Autumn always has been my favorite season for a number of reasons. Cool weather brings broccoli and greens to the garden. Fall provides the perfect temperatures for planting trees, shrubs and bulbs. It’s a time for collecting seeds, composting pumpkins and waiting for the first frost to arrive. And then there’s the leaves.
Most gardeners view raking leaves as an exhausting but pleasant outdoor chore — the weather is usually brisk and the air is rich with seasonal change. A time consuming grind, leaf duty is something that most of us face the last few months of the year. But before we pile them high on the curb for collection, keep in mind the many beneficial uses for fallen leaves.
Try to think of fallen leaves as nature’s mulch. They can protect your landscape plants, feed your soil, and they are delivered free to your doorstep. Also known as “leave the leaves,” this gardening principle is a very sustainable way to thwart a necessary autumn chore.
I’m hearing from more and more people that they’re leaving the leaves. Some of these people are gardeners and others are definitely not. But the word seems to be spreading that a leaf-free lawn is overrated. So instead of hauling to the curb or bagging and trashing them, here are just a few ways you can leave your leaves.
If you have any wooded or naturalized areas around your home, this is an ideal place to direct your leaves. These are areas where it’s okay to pile leaves thick, as the surrounding ecosystem will use the leaves to its advantage. Salamanders, turtles, insects, birds and mammals rely on leaf litter for habitat and foraging. Many species of moths and butterflies overwinter in leaf litter. Invertebrates work to naturally compost the leaf litter, which will give them plenty of fuel.
Lawns benefit tremendously from a light layer of mulched leaves. The ticket in this instance is making sure they’re not left on top of grass too thick. A couple of rounds of the lawn mower will do the trick, taking whole leaves down to much smaller pieces. Going into winter dormancy, the lawn is able to use this leave mulch as an organic fertilizer, which breaks down and provides beneficial bacteria for the soil.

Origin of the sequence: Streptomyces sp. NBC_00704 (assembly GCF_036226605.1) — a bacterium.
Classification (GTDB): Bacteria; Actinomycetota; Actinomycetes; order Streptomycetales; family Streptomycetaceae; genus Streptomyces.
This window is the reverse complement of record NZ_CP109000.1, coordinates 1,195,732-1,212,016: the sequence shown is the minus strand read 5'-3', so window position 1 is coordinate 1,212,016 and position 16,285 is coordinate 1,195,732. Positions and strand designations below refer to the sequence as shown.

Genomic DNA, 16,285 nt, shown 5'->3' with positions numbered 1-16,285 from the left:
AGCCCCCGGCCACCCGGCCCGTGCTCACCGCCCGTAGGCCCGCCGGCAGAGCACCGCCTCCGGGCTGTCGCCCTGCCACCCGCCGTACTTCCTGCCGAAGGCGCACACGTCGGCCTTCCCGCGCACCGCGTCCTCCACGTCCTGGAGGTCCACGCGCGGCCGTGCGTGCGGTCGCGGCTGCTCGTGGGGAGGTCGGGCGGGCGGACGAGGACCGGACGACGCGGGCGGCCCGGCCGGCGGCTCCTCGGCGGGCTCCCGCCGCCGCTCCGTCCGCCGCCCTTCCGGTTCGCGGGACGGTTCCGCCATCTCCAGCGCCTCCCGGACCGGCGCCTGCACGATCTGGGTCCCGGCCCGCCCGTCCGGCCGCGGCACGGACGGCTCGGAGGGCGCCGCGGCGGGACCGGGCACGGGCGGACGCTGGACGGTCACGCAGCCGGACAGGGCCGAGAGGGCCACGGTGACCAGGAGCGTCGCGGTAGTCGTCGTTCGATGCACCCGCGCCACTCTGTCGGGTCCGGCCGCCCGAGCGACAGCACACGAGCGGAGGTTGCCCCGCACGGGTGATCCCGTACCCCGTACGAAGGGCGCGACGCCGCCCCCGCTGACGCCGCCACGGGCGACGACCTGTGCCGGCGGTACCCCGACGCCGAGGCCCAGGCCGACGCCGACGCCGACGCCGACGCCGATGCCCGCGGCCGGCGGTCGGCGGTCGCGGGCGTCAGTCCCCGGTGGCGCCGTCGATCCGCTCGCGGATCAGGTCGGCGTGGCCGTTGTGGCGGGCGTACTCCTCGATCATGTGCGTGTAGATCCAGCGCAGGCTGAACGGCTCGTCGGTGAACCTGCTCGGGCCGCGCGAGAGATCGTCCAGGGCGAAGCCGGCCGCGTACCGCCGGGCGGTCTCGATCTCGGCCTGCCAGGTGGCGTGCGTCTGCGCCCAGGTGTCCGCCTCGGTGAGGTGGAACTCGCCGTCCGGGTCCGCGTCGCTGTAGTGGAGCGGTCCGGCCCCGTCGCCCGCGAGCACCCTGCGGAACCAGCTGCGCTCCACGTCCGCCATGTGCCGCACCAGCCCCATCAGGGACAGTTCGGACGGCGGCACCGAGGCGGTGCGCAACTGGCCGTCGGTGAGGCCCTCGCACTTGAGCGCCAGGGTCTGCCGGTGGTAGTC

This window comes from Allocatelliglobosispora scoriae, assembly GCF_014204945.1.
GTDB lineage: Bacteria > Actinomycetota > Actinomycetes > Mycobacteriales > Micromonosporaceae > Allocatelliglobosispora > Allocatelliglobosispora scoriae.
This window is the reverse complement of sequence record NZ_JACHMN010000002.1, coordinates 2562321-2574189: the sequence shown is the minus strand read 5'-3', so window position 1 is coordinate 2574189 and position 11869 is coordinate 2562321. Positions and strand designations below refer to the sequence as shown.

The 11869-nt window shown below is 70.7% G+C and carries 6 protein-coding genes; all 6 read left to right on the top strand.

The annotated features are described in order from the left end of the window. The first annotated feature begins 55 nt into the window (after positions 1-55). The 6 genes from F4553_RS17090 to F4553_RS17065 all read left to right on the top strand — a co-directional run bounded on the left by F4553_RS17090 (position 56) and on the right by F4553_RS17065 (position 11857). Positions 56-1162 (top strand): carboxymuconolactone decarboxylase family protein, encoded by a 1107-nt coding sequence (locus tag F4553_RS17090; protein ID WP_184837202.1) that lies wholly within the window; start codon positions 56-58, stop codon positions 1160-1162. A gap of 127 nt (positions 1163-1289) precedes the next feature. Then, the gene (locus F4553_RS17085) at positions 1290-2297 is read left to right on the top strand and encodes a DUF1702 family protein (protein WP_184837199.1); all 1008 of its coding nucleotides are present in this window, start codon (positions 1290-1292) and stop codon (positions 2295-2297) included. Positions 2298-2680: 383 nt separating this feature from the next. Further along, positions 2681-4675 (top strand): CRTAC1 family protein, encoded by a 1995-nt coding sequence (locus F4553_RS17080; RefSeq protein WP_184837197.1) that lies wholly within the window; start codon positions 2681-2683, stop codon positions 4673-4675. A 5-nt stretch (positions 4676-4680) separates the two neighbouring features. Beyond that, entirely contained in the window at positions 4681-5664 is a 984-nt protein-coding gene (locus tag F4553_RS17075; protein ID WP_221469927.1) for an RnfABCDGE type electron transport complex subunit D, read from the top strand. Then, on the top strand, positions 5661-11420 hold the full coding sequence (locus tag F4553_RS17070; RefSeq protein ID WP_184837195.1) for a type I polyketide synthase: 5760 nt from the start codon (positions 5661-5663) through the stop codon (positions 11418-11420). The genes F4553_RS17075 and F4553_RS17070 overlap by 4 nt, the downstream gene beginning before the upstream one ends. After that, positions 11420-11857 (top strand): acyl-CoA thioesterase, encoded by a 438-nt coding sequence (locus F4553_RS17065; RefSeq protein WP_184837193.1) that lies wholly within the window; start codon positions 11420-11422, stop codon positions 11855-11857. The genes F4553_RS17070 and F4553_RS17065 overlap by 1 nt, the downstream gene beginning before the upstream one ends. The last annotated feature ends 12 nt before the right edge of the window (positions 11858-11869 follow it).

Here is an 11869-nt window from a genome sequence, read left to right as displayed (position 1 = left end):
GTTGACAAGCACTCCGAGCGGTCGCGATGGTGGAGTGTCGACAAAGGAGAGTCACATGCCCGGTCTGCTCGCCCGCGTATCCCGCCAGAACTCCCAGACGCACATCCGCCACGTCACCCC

Perhaps the best use of fallen leaves is adding a layer of mulch around your trees and within your landscape beds. I spend a lot of money each year on mulch, which I’ve cut down on significantly since I started using fallen leaves in my landscape. I rake and blow leaves into beds and ring around trees out to their drip-line. This provides all the benefits of store-bought mulch, including moisture retention, insulation and feeding the soil.
I also pile some leaves in the compost area near my garden. This is a great way to add brown material to compost layers. Directing mower-mulched leaves to the vegetable garden is a great use, as well. Leaves have all winter to break down and feed your soil, and they can be tilled under in the spring.
If you have a lot of trees and a limited landscape, then it’s not always possible to leave all of your leaves. Sometimes Mother Nature gives us more than we can handle. In that case, consider bagging your mulched leaves and sharing them with fellow gardeners who live in neighborhoods with few trees. Or perhaps your excess mulched leaves could benefit a nearby community garden? There are many options.
And, of course, piling your leaves on the curb for city collection is not bad thing. The City of Winston-Salem and many other cites and municipalities collect leaves and compost them for city residents. The leaf compost is then available the following spring for free to city residents.
It makes good sense to invest our leaf-raking time wisely. Why not get the most out of our urban canopy and put the leaves back into our soils? This sensible and rewarding act of leaving the leaves allows us to bring our outdoor areas and backyards full-circle, the way nature intends it.